Drowned father didn't have a choice

My younger sister and I loved playing with our father in the cove. We found relief from swelteringly hot summer days while splashing, laughing, and hugging his broad shoulders, secure in his arms as he’d lift us up and swirl us, our toes leaving a wake of ripples.

He showed us there was nothing to fear in the mysterious world of water. We knew we were safe wherever he was. We’d drift and delight in cool waters off Jupiter Point for hours at peace. Those were blissful moments and are precious memories.

Seeing the picture recently of an innocent little girl with her arm around her daddy’s neck as mine had so many times been around my father’s I can barely contemplate what terrors went through them. Oscar Martinez and his daughter perished in the waters of the Rio Grande while desperately seeking safe harbor.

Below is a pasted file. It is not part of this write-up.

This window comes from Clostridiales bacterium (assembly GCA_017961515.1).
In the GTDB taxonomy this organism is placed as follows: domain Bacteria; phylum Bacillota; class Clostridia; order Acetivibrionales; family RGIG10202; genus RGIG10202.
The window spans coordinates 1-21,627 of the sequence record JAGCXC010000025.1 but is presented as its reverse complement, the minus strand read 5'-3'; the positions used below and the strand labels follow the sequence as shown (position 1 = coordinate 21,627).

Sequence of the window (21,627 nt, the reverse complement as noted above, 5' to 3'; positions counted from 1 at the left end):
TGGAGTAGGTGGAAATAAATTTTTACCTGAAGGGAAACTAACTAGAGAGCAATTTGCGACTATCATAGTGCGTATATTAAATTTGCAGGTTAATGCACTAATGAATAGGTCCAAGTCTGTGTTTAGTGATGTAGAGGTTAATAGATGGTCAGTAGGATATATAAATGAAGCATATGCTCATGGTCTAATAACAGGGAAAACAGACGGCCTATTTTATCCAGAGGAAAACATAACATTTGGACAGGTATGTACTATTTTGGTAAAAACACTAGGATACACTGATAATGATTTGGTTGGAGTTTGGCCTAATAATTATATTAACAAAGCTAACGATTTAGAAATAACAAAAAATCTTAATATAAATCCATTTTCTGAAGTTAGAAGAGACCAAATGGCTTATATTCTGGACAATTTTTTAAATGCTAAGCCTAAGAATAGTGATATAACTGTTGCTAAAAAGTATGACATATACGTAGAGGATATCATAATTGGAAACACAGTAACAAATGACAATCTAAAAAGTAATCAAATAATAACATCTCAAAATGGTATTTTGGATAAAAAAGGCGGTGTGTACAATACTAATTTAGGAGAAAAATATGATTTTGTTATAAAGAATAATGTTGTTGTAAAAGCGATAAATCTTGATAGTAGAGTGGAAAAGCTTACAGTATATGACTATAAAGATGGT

Shelter, sanctuary, a little girl and her father’s dreams interwove with marsh reeds and the soft muds that enfolded them when they died.

Hermann Hesse wrote, “When suffering becomes acute enough, one goes forward.”

I never agreed Melania’s “I don’t care, do U?” jacket was accidental. And I believe Martinez didn’t have another choice, don’t you?

Wendy Eckholm

Groton

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